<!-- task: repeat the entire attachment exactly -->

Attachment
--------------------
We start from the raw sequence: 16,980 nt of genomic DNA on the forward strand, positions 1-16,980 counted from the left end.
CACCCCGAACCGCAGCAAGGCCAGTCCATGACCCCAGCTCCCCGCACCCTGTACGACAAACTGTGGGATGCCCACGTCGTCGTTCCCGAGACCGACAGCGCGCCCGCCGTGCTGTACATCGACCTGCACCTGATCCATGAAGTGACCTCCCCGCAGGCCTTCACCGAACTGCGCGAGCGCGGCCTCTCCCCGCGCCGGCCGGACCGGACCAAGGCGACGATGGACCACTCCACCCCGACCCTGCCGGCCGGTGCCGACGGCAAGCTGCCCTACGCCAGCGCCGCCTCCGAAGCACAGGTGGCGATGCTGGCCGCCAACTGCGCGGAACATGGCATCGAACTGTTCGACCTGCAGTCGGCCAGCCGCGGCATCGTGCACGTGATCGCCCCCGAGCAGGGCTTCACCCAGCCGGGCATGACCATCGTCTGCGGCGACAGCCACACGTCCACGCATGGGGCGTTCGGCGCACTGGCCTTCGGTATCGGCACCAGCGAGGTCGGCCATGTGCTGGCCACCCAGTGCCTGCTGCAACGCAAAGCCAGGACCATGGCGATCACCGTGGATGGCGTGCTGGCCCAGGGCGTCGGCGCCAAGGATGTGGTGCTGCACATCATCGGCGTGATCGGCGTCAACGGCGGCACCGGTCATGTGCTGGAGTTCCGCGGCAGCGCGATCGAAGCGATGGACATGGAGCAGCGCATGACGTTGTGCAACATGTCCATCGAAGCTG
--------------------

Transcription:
We start from the raw sequence: 16,980 nt of genomic DNA on the forward strand, positions 1-16,980 counted from the left end.
CACCCCGAACCGCAGCAAGGCCAGTCCATGACCCCAGCTCCCCGCACCCTGTACGACAAACTGTGGGATGCCCACGTCGTCGTTCCCGAGACCGACAGCGCGCCCGCCGTGCTGTACATCGACCTGCACCTGATCCATGAAGTGACCTCCCCGCAGGCCTTCACCGAACTGCGCGAGCGCGGCCTCTCCCCGCGCCGGCCGGACCGGACCAAGGCGACGATGGACCACTCCACCCCGACCCTGCCGGCCGGTGCCGACGGCAAGCTGCCCTACGCCAGCGCCGCCTCCGAAGCACAGGTGGCGATGCTGGCCGCCAACTGCGCGGAACATGGCATCGAACTGTTCGACCTGCAGTCGGCCAGCCGCGGCATCGTGCACGTGATCGCCCCCGAGCAGGGCTTCACCCAGCCGGGCATGACCATCGTCTGCGGCGACAGCCACACGTCCACGCATGGGGCGTTCGGCGCACTGGCCTTCGGTATCGGCACCAGCGAGGTCGGCCATGTGCTGGCCACCCAGTGCCTGCTGCAACGCAAAGCCAGGACCATGGCGATCACCGTGGATGGCGTGCTGGCCCAGGGCGTCGGCGCCAAGGATGTGGTGCTGCACATCATCGGCGTGATCGGCGTCAACGGCGGCACCGGTCATGTGCTGGAGTTCCGCGGCAGCGCGATCGAAGCGATGGACATGGAGCAGCGCATGACGTTGTGCAACATGTCCATCGAAGCTG